Experts: Trained police needed for school security

FILE - In this May 10, 2001, file photo, El Cajon, Calif., Police department school resource officer Rich Agundez Jr., who confronted and wounded a student who attacked Granite Hills High School with a shotgun in 2001, testifies in El Cajon. (Photo: U-T San Diego, John Gastaldo / AP)

FILE - In this May 10, 2001, file photo, El Cajon, Calif., Police department school resource officer Rich Agundez Jr., who confronted and wounded a student who attacked Granite Hills High School with a shotgun in 2001, testifies in El Cajon. (Photo: U-T San Diego, John Gastaldo / AP)

WASHINGTON (AP) — When a student fired a shotgun through the windows of a California high school to start an attack in 2001, Rich Agundez was ready. The El Cajon police officer was assigned to the school and wounded the shooter before the student could get inside the building.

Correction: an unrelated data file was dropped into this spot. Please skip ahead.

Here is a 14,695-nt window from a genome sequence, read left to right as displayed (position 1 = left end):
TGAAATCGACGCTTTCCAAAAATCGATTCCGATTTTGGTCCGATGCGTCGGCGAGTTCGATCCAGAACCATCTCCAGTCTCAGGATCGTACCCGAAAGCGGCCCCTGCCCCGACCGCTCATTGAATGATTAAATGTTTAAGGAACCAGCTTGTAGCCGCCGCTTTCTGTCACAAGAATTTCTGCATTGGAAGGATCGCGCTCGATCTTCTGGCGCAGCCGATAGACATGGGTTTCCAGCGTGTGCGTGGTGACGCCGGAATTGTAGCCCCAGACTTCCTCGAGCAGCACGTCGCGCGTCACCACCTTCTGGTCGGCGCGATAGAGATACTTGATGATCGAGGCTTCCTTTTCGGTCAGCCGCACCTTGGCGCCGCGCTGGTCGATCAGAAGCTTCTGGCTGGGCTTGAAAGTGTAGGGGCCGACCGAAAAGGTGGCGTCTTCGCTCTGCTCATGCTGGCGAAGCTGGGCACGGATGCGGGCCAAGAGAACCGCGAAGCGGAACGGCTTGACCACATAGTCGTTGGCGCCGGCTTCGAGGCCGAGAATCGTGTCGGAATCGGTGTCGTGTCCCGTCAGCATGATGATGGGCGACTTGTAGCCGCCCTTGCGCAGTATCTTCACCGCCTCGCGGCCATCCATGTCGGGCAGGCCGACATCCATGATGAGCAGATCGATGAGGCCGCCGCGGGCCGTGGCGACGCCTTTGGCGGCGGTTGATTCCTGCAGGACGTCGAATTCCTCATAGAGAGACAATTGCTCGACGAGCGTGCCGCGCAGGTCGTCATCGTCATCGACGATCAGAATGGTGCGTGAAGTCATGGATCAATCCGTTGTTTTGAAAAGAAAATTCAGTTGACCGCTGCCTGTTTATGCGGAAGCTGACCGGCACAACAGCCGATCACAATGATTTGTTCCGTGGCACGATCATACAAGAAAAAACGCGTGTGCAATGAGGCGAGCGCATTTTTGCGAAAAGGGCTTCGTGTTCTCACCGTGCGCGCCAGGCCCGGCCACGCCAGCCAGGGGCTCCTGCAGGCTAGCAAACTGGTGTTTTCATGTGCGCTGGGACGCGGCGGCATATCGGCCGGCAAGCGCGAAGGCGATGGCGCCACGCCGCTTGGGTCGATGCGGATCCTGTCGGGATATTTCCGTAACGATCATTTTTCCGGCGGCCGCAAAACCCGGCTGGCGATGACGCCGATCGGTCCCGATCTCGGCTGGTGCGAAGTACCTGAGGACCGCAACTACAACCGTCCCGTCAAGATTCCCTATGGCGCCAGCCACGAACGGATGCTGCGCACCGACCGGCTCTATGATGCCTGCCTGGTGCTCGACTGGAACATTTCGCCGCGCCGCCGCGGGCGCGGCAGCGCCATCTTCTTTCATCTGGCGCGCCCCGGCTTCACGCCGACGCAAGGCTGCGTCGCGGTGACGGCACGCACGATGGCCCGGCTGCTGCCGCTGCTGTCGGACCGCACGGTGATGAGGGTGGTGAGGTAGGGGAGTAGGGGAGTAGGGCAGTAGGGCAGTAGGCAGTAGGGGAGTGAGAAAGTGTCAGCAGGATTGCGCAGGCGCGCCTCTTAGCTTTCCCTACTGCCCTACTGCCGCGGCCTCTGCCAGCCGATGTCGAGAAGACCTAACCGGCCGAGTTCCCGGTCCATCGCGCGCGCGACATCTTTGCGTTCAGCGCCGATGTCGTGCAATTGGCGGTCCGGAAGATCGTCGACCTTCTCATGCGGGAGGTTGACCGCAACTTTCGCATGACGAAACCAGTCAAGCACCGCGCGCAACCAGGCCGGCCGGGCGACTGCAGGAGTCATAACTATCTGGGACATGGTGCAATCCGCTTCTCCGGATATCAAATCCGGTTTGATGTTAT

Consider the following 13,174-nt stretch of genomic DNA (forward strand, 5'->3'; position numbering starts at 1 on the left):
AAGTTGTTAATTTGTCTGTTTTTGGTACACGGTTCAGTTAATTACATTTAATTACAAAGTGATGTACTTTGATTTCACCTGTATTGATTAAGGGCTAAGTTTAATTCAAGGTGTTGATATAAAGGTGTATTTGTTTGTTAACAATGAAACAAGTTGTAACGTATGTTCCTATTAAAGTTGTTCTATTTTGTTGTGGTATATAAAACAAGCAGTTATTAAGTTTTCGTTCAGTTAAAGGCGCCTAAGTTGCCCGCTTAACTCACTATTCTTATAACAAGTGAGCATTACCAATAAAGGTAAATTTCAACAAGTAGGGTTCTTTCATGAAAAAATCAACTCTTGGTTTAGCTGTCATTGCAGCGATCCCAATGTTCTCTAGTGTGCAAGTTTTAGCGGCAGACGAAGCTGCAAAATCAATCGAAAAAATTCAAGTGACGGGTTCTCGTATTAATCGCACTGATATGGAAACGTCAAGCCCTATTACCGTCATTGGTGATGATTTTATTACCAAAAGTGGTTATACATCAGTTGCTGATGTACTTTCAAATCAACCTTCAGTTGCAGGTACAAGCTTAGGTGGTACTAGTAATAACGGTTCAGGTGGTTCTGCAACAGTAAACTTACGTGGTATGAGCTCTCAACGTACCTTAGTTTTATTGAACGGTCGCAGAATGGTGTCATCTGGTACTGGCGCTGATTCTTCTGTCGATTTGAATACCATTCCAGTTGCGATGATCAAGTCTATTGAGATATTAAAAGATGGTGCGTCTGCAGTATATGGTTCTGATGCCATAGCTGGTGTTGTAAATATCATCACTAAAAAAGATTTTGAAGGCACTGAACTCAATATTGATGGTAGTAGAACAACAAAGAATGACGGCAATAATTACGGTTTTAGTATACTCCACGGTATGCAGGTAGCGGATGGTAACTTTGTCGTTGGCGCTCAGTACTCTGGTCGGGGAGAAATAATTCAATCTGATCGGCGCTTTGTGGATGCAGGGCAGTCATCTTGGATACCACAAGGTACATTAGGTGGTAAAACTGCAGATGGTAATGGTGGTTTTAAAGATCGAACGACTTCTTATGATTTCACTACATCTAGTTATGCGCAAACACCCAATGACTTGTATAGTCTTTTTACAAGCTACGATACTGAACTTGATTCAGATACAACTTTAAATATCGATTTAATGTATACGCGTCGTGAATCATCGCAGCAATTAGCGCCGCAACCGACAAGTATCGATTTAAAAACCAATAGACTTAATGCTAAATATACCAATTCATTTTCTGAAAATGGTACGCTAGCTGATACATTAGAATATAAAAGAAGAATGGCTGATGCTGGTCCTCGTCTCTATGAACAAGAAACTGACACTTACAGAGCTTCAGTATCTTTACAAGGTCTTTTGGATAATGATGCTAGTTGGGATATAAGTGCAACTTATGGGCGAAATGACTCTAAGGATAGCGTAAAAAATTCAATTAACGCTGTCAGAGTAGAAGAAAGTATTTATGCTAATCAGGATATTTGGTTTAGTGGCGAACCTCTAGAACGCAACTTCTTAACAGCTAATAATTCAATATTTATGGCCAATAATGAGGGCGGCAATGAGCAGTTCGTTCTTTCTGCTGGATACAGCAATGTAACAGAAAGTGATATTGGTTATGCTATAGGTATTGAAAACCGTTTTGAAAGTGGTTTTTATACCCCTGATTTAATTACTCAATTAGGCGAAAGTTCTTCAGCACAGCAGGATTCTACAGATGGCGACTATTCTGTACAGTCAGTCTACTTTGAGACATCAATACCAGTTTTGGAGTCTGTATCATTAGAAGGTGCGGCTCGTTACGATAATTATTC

While the National Rifle Association envisions armed volunteers in every school, Agundez, school safety experts and school board members say there’s a huge difference between a trained officer who becomes part of the school family and a guard with a gun.

The NRA’s proposal has sparked a debate across the country as gun control rises once again as a national issue.

This article was written by The Associated Press.  (Copyright 2012 by The Associated Press. All Rights Reserved.)

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